Push and Pull
The crosscurrents of strong corporate profits and the rise in Delta variant infections led to a roller coaster week of price action, as markets alternated between daily gains and losses. By Thursday, however, investors appeared to grow more optimistic that the economic reopening was not under serious threat when back-to-back employment reports suggested that the economic recovery remained on track.
A favorable initial jobless claims report was enough to send the S&P 500 and Nasdaq to new all-time highs. Thanks to Friday’s stronger-than-expected employment report, the S&P 500 managed to add to its previous record close, while the Dow Jones Industrial Average set its own record high. The more tech-centric Nasdaq, however, slipped off its highs.4
Last week reinforced the idea of an improving labor market. After a disappointing ADP (Automated Data Processing) National Employment Report that showed a slowdown in private-sector hiring, with just 330,000 new jobs added, subsequent employment data were much more encouraging.5
Thursday’s report of a modest drop in initial jobless claims to 385,000 and a more substantial drop of 366,000 in continuing claims was followed by a solid employment report on Friday, which showed employers had added 943,000 new jobs in July—the biggest jump since August 2020. This hiring increase shaved the unemployment rate to 5.4%, down from June’s 5.9% rate.6,7
This Week: Key Economic Data
Monday: JOLTS (Job Openings and Labor Turnover Survey).
Wednesday: Consumer Price Index.
Thursday: Jobless Claims.
Friday: Consumer Sentiment.
Source: Econoday, August 6, 2021 The Econoday economic calendar lists upcoming U.S. economic data releases (including key economic indicators), Federal Reserve policy meetings, and speaking engagements of Federal Reserve officials. The content is developed from sources believed to be providing accurate information. The forecasts or forward-looking statements are based on assumptions and may not materialize. The forecasts also are subject to revision.
This Week: Companies Reporting Earnings
Monday: Air Products and Chemicals, Inc. (APD), Tyson Foods, Inc. (TSN).
Tuesday: Sysco Corporation (SYY), Coinbase Global, Inc. (COIN).
Wednesday: Nio, Inc. (NIO), eBay, Inc. (EBAY).
Thursday: The Walt Disney Company (DIS), Baidu, Inc. (BIDU), Doordash, Inc. (DASH), Airbnb, Inc. (ABNB).
Source: Zacks, August 6, 2021 Companies mentioned are for informational purposes only. It should not be considered a solicitation for the purchase or sale of the securities. Investing involves risks, and investment decisions should be based on your own goals, time horizon, and tolerance for risk. The return and principal value of investments will fluctuate as market conditions change. When sold, investments may be worth more or less than their original cost. Companies may reschedule when they report earnings without notice.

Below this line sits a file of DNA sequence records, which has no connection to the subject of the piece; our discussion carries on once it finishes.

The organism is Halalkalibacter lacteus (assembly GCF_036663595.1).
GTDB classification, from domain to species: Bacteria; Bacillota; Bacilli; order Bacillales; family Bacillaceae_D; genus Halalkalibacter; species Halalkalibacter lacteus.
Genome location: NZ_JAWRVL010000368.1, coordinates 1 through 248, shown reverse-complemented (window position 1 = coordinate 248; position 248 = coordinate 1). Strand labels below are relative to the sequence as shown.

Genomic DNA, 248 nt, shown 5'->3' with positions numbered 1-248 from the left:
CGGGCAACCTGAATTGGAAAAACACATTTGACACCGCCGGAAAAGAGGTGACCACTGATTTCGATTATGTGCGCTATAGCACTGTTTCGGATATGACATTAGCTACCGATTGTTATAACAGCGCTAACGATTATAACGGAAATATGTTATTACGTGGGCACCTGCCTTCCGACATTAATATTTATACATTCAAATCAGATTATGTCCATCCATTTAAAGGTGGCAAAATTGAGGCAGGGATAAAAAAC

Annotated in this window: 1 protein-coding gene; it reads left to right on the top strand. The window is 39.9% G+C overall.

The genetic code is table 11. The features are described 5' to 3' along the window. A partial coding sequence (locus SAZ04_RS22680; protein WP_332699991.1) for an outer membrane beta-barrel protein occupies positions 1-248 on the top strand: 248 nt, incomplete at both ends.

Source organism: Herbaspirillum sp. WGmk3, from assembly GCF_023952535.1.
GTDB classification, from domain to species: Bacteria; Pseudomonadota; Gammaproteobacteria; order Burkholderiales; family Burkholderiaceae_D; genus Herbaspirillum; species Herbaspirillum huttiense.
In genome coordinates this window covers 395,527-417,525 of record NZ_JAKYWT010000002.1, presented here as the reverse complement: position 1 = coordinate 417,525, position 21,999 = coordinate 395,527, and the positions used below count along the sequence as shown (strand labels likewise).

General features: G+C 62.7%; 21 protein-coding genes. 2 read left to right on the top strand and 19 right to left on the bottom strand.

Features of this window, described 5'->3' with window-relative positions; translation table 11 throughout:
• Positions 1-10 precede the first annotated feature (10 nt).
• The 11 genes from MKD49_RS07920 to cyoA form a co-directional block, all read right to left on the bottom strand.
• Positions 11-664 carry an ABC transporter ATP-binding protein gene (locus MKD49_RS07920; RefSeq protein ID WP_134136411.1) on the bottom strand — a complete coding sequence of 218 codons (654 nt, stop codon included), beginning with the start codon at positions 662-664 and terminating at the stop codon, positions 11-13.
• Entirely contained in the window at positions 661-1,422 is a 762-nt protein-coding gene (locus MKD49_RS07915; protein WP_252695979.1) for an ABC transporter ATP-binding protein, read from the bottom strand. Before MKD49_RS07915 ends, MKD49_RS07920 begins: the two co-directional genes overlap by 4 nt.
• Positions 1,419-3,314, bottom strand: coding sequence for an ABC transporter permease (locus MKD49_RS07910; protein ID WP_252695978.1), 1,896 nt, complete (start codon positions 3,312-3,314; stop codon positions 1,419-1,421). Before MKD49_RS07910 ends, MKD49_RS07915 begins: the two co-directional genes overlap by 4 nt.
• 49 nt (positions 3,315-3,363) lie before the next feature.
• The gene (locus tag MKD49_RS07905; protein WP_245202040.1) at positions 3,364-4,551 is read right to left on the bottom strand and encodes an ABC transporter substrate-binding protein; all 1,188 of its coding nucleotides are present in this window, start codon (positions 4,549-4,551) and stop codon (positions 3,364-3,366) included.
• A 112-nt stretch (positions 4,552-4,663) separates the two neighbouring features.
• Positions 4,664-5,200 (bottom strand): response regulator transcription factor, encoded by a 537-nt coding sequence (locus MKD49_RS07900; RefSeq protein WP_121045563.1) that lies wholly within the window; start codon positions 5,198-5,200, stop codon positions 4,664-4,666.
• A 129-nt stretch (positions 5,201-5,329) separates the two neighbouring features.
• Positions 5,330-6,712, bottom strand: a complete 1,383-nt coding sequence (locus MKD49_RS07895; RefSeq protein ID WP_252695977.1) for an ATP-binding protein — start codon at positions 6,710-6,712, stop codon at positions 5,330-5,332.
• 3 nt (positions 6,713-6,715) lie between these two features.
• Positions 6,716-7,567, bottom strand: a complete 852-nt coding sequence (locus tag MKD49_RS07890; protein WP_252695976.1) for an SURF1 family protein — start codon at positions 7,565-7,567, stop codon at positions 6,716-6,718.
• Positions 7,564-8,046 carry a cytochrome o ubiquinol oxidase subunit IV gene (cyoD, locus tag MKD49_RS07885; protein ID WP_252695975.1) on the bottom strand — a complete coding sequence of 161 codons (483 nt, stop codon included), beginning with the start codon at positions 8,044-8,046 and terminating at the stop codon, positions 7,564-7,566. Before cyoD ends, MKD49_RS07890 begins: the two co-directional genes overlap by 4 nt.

“Do not merely practice your art, but force your way into its secrets;
it deserves that, for only art and science can exalt man to divinity.”
– Ludwig van Beethoven
Give Back to Your Community By Working as a Tax Volunteer
If you're looking for a way to give back to your community and want to help people with low-to-moderate incomes, consider applying to volunteer with the Volunteer Income Tax Assistance or Tax Counseling for the Elderly programs. These programs offer free tax help to senior citizens, persons with disabilities, and those who speak limited English to understand their tax situations.
Here are some of the perks of being a VITA or TCE volunteer:
Flexible hours: Generally, volunteers contribute between 3-5 hours per week. Some sites are open all year, but most programs open from January–April.
Convenience: There are thousands of VITA and TCE sites set up in neighborhoods across the country, so it's convenient to volunteer at a location that's close to you. Usually, these locations are in community centers, libraries, schools, and malls.
No experience needed: You don't have to be a tax pro to volunteer because all volunteers receive special training and can serve in a variety of roles.
* This information is not intended to be a substitute for specific individualized tax advice. We suggest that you discuss your specific tax issues with a qualified tax professional.
Tip adapted from IRS.gov8
Healthy Living Tip
What to Look for on a Nutrition Label
Nutrition labels contain a lot of helpful information that can guide you in the right direction as you eat healthier. But do you know how to read one correctly? The first thing you will see on a nutrition label is the serving size. This is a guide to show you how many calories a single serving of food contains.
The next section is the nutrients. This section helps you determine the nutritional value of a food. Pay close attention to the saturated fat and added sugar. Lastly, you have the % Daily Value (DV). This is the percentage of each nutrient in a single serving in terms of the recommended amount.
Tip adapted from the American Heart Association9
What has exactly three feet, but not a single toe?
Last week’s riddle: A coin lies inside an otherwise empty bottle
that has a cork inserted in its neck.
How can you remove this coin without removing the cork
or breaking the bottle?
Answer: Push the cork into the bottle,
then turn the bottle upside down to let the coin out.
Photo of the Week
Brown bear with salmon, Alaska.